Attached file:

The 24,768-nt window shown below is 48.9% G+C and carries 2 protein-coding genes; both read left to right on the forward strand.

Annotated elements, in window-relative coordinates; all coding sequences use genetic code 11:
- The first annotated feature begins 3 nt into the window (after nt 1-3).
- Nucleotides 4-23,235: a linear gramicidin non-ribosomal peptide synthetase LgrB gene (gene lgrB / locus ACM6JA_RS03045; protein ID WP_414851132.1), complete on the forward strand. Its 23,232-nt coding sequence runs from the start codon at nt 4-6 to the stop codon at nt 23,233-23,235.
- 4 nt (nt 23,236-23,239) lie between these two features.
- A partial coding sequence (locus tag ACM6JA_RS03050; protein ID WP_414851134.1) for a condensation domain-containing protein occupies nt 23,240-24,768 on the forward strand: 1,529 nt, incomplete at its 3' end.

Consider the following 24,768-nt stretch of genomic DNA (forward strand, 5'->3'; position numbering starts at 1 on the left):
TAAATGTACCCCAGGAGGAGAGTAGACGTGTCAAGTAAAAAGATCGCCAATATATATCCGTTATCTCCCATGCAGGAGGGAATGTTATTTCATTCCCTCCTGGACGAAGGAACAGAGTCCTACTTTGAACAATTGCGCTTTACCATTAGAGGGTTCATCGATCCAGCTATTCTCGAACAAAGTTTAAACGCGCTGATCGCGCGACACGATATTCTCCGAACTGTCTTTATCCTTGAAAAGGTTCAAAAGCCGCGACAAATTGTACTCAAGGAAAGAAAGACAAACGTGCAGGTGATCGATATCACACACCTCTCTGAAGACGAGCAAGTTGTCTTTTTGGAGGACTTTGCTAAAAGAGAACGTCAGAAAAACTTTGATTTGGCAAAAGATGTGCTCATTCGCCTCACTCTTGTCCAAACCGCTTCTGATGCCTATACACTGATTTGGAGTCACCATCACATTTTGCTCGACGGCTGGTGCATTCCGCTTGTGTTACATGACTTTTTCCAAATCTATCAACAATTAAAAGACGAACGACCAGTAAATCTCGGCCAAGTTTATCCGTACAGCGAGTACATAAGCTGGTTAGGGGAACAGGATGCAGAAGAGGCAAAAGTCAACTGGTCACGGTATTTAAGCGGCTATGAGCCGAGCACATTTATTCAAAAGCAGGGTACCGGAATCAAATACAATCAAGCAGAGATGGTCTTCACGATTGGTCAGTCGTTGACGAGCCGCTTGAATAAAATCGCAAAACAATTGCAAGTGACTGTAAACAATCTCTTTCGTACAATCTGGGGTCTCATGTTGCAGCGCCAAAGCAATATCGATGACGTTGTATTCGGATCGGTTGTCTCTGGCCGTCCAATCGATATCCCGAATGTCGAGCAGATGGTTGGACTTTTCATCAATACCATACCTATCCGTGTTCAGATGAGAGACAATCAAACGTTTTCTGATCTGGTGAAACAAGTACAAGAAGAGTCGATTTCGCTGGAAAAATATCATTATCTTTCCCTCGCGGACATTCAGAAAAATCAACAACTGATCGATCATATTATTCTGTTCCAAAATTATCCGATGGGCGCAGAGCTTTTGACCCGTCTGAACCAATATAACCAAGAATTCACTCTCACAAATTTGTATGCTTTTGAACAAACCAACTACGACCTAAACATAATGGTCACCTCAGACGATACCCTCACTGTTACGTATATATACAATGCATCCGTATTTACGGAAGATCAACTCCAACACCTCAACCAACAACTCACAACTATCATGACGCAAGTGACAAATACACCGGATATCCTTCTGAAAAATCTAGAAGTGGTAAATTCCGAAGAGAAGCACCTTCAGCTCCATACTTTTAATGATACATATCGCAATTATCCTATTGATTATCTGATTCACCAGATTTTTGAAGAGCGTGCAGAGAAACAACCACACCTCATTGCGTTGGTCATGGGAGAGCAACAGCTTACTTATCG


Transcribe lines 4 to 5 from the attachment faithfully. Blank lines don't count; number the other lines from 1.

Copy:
- Nucleotides 4-23,235: a linear gramicidin non-ribosomal peptide synthetase LgrB gene (gene lgrB / locus ACM6JA_RS03045; protein ID WP_414851132.1), complete on the forward strand. Its 23,232-nt coding sequence runs from the start codon at nt 4-6 to the stop codon at nt 23,233-23,235.
- 4 nt (nt 23,236-23,239) lie between these two features.